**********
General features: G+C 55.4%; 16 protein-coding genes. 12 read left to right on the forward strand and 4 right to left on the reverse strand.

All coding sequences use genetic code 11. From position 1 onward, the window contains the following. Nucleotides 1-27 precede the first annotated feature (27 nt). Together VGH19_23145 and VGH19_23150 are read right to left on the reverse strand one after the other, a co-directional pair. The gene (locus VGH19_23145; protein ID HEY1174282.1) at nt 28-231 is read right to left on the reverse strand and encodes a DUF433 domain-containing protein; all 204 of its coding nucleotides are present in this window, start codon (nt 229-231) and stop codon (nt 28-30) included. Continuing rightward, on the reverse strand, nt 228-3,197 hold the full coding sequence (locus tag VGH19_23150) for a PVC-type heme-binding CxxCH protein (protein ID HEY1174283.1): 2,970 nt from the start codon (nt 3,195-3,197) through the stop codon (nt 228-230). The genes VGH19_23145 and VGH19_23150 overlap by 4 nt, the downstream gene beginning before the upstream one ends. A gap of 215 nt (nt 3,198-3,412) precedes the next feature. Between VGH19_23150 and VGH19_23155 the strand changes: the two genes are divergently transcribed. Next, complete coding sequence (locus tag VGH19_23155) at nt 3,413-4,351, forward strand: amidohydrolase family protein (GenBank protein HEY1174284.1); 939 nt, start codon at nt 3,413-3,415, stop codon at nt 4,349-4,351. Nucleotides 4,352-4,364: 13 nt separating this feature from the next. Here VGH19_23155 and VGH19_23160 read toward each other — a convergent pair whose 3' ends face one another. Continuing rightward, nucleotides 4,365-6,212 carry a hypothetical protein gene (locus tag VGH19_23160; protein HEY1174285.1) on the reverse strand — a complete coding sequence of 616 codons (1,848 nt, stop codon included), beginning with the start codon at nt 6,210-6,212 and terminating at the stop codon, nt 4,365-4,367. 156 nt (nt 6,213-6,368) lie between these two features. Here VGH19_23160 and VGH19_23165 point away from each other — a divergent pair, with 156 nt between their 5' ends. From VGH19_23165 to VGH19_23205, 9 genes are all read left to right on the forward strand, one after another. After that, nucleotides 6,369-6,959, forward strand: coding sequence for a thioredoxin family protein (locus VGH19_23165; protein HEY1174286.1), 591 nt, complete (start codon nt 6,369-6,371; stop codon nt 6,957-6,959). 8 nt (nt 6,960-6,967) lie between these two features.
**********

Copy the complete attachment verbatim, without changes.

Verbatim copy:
General features: G+C 55.4%; 16 protein-coding genes. 12 read left to right on the forward strand and 4 right to left on the reverse strand.

All coding sequences use genetic code 11. From position 1 onward, the window contains the following. Nucleotides 1-27 precede the first annotated feature (27 nt). Together VGH19_23145 and VGH19_23150 are read right to left on the reverse strand one after the other, a co-directional pair. The gene (locus VGH19_23145; protein ID HEY1174282.1) at nt 28-231 is read right to left on the reverse strand and encodes a DUF433 domain-containing protein; all 204 of its coding nucleotides are present in this window, start codon (nt 229-231) and stop codon (nt 28-30) included. Continuing rightward, on the reverse strand, nt 228-3,197 hold the full coding sequence (locus tag VGH19_23150) for a PVC-type heme-binding CxxCH protein (protein ID HEY1174283.1): 2,970 nt from the start codon (nt 3,195-3,197) through the stop codon (nt 228-230). The genes VGH19_23145 and VGH19_23150 overlap by 4 nt, the downstream gene beginning before the upstream one ends. A gap of 215 nt (nt 3,198-3,412) precedes the next feature. Between VGH19_23150 and VGH19_23155 the strand changes: the two genes are divergently transcribed. Next, complete coding sequence (locus tag VGH19_23155) at nt 3,413-4,351, forward strand: amidohydrolase family protein (GenBank protein HEY1174284.1); 939 nt, start codon at nt 3,413-3,415, stop codon at nt 4,349-4,351. Nucleotides 4,352-4,364: 13 nt separating this feature from the next. Here VGH19_23155 and VGH19_23160 read toward each other — a convergent pair whose 3' ends face one another. Continuing rightward, nucleotides 4,365-6,212 carry a hypothetical protein gene (locus tag VGH19_23160; protein HEY1174285.1) on the reverse strand — a complete coding sequence of 616 codons (1,848 nt, stop codon included), beginning with the start codon at nt 6,210-6,212 and terminating at the stop codon, nt 4,365-4,367. 156 nt (nt 6,213-6,368) lie between these two features. Here VGH19_23160 and VGH19_23165 point away from each other — a divergent pair, with 156 nt between their 5' ends. From VGH19_23165 to VGH19_23205, 9 genes are all read left to right on the forward strand, one after another. After that, nucleotides 6,369-6,959, forward strand: coding sequence for a thioredoxin family protein (locus VGH19_23165; protein HEY1174286.1), 591 nt, complete (start codon nt 6,369-6,371; stop codon nt 6,957-6,959). 8 nt (nt 6,960-6,967) lie between these two features.